For the first time since the year 2000, Jupiter and Saturn will exhibit their great conjunction in December 2020, for the closest coupling of Jupiter-Saturn conjunctions on the sky’s dome since the year 1623. Astronomers use the word conjunction to describe meetings of planets and other objects on our sky’s dome. They use the term great conjunction to describe a meeting of the solar system’s two biggest planets, Jupiter and Saturn. The last great Jupiter-Saturn conjunction was May 28, 2000. The next one will be December 21, 2020. But October 2020 presents a fine time to start watching these worlds.

Watch for the moon in the neighborhood of Jupiter and Saturn for several days, centered on or near October 22.

Mars rises over your eastern horizon by early evening in early October, and coming up earlier daily, heading for its own opposition on October 13, 2020. This month, in October 2020, Mars actually supplants Jupiter as the sky’s fourth-brightest celestial body, after the sun, moon, and the planet Venus. You won’t want to miss this fiery red object lighting up the nighttime sky from dusk till dawn!

In October 2020, Mars exhibits its brightest performance until September 2035. Earth is now rushing along in its smaller, faster orbit, gaining on Mars, the fourth planet outward from the sun. Throughout the first half of October, watch for Mars to brighten as Earth closes in on Mars, passing between it and the sun on October 13, 2020.

Around the world, Mars rises roughly an hour after sunset in early October, around sunset in mid-October, and is up before sunset by the month’s end.

Let the moon help guide your eye to Mars for several nights centered on or near October 2, and then watch again for another several nights in late October, centered on or near October 29.

3 dots lined up across photo, crescent moon in deep blue sky above telephone lines before sunup.

View at EarthSky Community Photos. | From Paul Armstrong, who took this photo of Mars, Saturn and Jupiter on the morning of April 15, 2020, from Exmoor, U.K. Jupiter is at the upper right, Mars at center left, with Saturn between them. In May 2020, Jupiter and Saturn were closer together, whereas Mars was farther away from Jupiter and Saturn. Thanks, Paul!

Venus – the brightest planet – reached its greatest elongation from the sun in the morning sky on August 12 or 13 (depending upon your time zone). But dazzling Venus will remain bright and beautiful as a morning “star” for the rest of this year.

At mid-northern latitudes, Venus rises about 3 1/2 hours before the sun in early October, tapering down to about 3 hours by the month’s end.

At and near the equator, Venus rises 2 1/2 hours before the sun in early October, decreasing to 2 hours at the month’s end.

At temperate latitudes in the Southern Hemisphere, Venus rises about 1 2/3 hours before the sun in early October, tapering to 1 1/2 hours by the month’s end.

Diagram showing positions of Venus in orbit and its phases at inferior and superior conjunction.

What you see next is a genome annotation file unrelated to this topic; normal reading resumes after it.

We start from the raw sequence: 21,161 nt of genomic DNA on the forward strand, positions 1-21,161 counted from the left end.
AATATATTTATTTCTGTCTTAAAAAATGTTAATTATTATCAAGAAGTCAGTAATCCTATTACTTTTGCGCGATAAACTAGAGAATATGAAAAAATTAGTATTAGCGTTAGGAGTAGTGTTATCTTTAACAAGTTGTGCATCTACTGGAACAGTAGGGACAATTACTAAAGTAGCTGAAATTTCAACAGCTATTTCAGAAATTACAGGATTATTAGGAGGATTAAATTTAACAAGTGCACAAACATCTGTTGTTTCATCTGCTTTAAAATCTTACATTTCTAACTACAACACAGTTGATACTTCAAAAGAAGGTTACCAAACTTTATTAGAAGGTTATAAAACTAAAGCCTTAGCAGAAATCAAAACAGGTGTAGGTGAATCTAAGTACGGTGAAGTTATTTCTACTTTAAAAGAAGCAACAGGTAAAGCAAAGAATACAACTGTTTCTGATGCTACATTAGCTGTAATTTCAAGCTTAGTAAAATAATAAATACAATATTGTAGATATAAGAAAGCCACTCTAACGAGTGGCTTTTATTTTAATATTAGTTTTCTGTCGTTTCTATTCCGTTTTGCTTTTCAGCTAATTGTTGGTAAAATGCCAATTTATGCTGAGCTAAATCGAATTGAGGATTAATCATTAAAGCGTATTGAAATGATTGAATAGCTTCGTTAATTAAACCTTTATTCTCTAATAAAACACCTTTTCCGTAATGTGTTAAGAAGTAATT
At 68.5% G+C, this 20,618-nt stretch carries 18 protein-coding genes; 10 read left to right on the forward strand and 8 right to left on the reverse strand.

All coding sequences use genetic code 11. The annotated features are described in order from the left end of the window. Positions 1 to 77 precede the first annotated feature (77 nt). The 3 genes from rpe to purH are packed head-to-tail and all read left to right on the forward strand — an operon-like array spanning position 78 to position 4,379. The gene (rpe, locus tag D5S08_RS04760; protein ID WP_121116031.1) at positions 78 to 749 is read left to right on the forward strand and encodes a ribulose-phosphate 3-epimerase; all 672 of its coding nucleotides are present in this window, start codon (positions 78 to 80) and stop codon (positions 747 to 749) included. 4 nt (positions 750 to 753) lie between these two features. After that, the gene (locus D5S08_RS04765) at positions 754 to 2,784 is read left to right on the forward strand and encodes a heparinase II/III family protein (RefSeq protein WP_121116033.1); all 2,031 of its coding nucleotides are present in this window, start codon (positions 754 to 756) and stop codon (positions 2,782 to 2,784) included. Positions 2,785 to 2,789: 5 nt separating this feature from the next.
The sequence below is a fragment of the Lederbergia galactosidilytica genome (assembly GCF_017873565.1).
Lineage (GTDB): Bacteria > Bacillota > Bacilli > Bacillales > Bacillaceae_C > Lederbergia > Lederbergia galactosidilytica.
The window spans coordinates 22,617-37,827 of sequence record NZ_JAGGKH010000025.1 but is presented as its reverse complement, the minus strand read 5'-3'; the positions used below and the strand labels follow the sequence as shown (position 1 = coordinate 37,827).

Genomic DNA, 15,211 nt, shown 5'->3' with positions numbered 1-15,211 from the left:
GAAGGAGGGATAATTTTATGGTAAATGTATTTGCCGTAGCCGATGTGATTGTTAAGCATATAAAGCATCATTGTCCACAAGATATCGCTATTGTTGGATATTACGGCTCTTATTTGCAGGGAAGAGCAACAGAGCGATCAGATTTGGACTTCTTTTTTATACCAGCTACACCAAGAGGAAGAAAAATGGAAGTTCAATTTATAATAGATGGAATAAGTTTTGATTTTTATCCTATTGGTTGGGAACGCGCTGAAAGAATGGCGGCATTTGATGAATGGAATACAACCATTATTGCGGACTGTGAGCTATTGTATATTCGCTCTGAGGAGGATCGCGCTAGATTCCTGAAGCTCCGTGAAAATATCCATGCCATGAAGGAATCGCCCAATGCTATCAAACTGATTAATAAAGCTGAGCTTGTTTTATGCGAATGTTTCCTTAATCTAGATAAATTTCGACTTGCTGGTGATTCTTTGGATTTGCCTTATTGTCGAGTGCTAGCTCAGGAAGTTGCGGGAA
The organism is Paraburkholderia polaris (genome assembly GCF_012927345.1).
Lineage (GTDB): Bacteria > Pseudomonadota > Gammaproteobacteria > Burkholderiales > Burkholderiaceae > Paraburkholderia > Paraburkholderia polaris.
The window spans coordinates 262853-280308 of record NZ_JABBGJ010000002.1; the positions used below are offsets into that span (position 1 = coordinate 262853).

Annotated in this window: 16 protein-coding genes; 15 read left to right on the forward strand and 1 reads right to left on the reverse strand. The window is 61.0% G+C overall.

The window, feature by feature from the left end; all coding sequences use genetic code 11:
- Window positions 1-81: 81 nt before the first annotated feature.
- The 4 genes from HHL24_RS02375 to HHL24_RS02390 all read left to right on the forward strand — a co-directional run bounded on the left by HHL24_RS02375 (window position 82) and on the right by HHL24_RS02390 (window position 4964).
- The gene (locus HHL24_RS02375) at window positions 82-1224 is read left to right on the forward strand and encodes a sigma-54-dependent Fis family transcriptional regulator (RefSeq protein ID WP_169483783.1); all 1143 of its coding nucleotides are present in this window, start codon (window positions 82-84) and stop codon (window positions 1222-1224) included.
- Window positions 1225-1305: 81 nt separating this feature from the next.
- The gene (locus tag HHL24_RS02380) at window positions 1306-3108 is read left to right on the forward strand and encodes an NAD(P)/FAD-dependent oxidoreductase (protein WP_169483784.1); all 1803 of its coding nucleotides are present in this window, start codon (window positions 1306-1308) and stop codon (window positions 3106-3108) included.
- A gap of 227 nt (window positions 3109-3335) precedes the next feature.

Inferior conjunction – when Venus sweeps between the sun and Earth – happened on June 3, 2020. Some 10 weeks later, Venus reached its greatest elongation in the morning sky on August 13, 2020 (when its disk was about 50% illuminated by sunshine). In October 2020, Venus will start the month about 72% illuminated and then end the month about 81% illuminated. Image via UCLA.

Throughout October, Venus in its faster orbit around the sun will be going farther and farther away from Earth. As viewed through the telescope, Venus’ waxing gibbous phase will widen, yet its overall disk size will shrink. Venus’ disk is 72% illuminated in early October, and 81% illuminated by the month’s end; Venus’ angular diameter, on the other hand, will shrink to about 85% of its initial size by late October.

Watch for the waning crescent moon to shine with Venus in the morning sky for several days, centered around October 13 or 14.

Mercury showcases a fine evening apparition during the first week of October 2020 in the Southern Hemisphere. Mercury reaches its greatest evening elongation from the sun on October 1, 2020, and remains a whopping 25 degrees east of the sun until October 7, 2020. Even so, Mercury sits too close to the afterglow of sunset to be visible at northerly latitudes. Mercury shifts out of the evening sky and into the morning sky during the second half of October, and might become visible in the morning sky from northerly latitudes by late October.

Read more: Mercury in the west after sunset

silhouette of a man against the sunset sky with bright planet and crescent moon.

What do we mean by bright planet? By bright planet, we mean any solar system planet that is easily visible without an optical aid and that has been watched by our ancestors since time immemorial. In their outward order from the sun, the five bright planets are Mercury, Venus, Mars, Jupiter and Saturn. These planets actually do appear bright in our sky. They are typically as bright as – or brighter than – the brightest stars. Plus, these relatively nearby worlds tend to shine with a steadier light than the distant, twinkling stars. You can spot them, and come to know them as faithful friends, if you try.

Skywatcher, by Predrag Agatonovic.

Bottom line: October 2020 presents 4 of the 5 bright solar system planets in the evening sky (Mercury only nominally so at northerly latitudes). Catch Jupiter and Saturn at nightfall, Mars at early evening, and Venus in the predawn/dawn sky.